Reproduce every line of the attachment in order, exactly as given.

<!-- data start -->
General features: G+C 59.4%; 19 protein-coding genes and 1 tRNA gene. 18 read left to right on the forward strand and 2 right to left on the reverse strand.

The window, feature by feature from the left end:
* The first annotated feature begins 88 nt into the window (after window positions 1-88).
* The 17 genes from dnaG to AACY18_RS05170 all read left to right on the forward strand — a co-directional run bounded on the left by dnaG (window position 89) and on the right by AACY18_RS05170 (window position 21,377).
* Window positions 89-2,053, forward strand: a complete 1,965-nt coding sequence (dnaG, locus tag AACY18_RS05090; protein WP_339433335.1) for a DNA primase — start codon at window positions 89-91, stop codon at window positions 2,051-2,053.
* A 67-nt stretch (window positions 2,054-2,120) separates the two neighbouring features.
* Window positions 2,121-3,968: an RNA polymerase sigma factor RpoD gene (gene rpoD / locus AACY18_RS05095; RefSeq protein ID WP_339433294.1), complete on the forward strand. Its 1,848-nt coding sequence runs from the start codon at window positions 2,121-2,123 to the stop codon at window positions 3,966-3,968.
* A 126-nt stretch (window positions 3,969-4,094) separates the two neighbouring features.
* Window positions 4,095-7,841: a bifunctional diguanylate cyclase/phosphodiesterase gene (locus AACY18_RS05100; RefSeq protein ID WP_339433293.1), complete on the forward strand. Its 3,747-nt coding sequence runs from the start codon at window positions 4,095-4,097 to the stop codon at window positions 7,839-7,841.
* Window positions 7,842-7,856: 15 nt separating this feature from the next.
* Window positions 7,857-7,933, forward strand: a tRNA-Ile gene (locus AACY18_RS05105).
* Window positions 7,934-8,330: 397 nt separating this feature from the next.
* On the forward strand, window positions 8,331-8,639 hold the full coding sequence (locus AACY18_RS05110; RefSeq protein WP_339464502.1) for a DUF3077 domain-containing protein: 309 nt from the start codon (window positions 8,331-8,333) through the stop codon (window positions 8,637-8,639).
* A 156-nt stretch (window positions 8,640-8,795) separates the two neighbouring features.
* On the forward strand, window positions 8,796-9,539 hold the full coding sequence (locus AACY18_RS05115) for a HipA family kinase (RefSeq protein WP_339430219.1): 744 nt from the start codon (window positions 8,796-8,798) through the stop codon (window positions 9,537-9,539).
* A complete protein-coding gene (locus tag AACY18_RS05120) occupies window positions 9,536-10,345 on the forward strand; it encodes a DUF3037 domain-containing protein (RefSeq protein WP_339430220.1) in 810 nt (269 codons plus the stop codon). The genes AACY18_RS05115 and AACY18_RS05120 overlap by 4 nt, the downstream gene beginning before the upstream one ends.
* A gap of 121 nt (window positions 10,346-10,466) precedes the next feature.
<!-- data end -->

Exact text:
General features: G+C 59.4%; 19 protein-coding genes and 1 tRNA gene. 18 read left to right on the forward strand and 2 right to left on the reverse strand.

The window, feature by feature from the left end:
* The first annotated feature begins 88 nt into the window (after window positions 1-88).
* The 17 genes from dnaG to AACY18_RS05170 all read left to right on the forward strand — a co-directional run bounded on the left by dnaG (window position 89) and on the right by AACY18_RS05170 (window position 21,377).
* Window positions 89-2,053, forward strand: a complete 1,965-nt coding sequence (dnaG, locus tag AACY18_RS05090; protein WP_339433335.1) for a DNA primase — start codon at window positions 89-91, stop codon at window positions 2,051-2,053.
* A 67-nt stretch (window positions 2,054-2,120) separates the two neighbouring features.
* Window positions 2,121-3,968: an RNA polymerase sigma factor RpoD gene (gene rpoD / locus AACY18_RS05095; RefSeq protein ID WP_339433294.1), complete on the forward strand. Its 1,848-nt coding sequence runs from the start codon at window positions 2,121-2,123 to the stop codon at window positions 3,966-3,968.
* A 126-nt stretch (window positions 3,969-4,094) separates the two neighbouring features.
* Window positions 4,095-7,841: a bifunctional diguanylate cyclase/phosphodiesterase gene (locus AACY18_RS05100; RefSeq protein ID WP_339433293.1), complete on the forward strand. Its 3,747-nt coding sequence runs from the start codon at window positions 4,095-4,097 to the stop codon at window positions 7,839-7,841.
* Window positions 7,842-7,856: 15 nt separating this feature from the next.
* Window positions 7,857-7,933, forward strand: a tRNA-Ile gene (locus AACY18_RS05105).
* Window positions 7,934-8,330: 397 nt separating this feature from the next.
* On the forward strand, window positions 8,331-8,639 hold the full coding sequence (locus AACY18_RS05110; RefSeq protein WP_339464502.1) for a DUF3077 domain-containing protein: 309 nt from the start codon (window positions 8,331-8,333) through the stop codon (window positions 8,637-8,639).
* A 156-nt stretch (window positions 8,640-8,795) separates the two neighbouring features.
* On the forward strand, window positions 8,796-9,539 hold the full coding sequence (locus AACY18_RS05115) for a HipA family kinase (RefSeq protein WP_339430219.1): 744 nt from the start codon (window positions 8,796-8,798) through the stop codon (window positions 9,537-9,539).
* A complete protein-coding gene (locus tag AACY18_RS05120) occupies window positions 9,536-10,345 on the forward strand; it encodes a DUF3037 domain-containing protein (RefSeq protein WP_339430220.1) in 810 nt (269 codons plus the stop codon). The genes AACY18_RS05115 and AACY18_RS05120 overlap by 4 nt, the downstream gene beginning before the upstream one ends.
* A gap of 121 nt (window positions 10,346-10,466) precedes the next feature.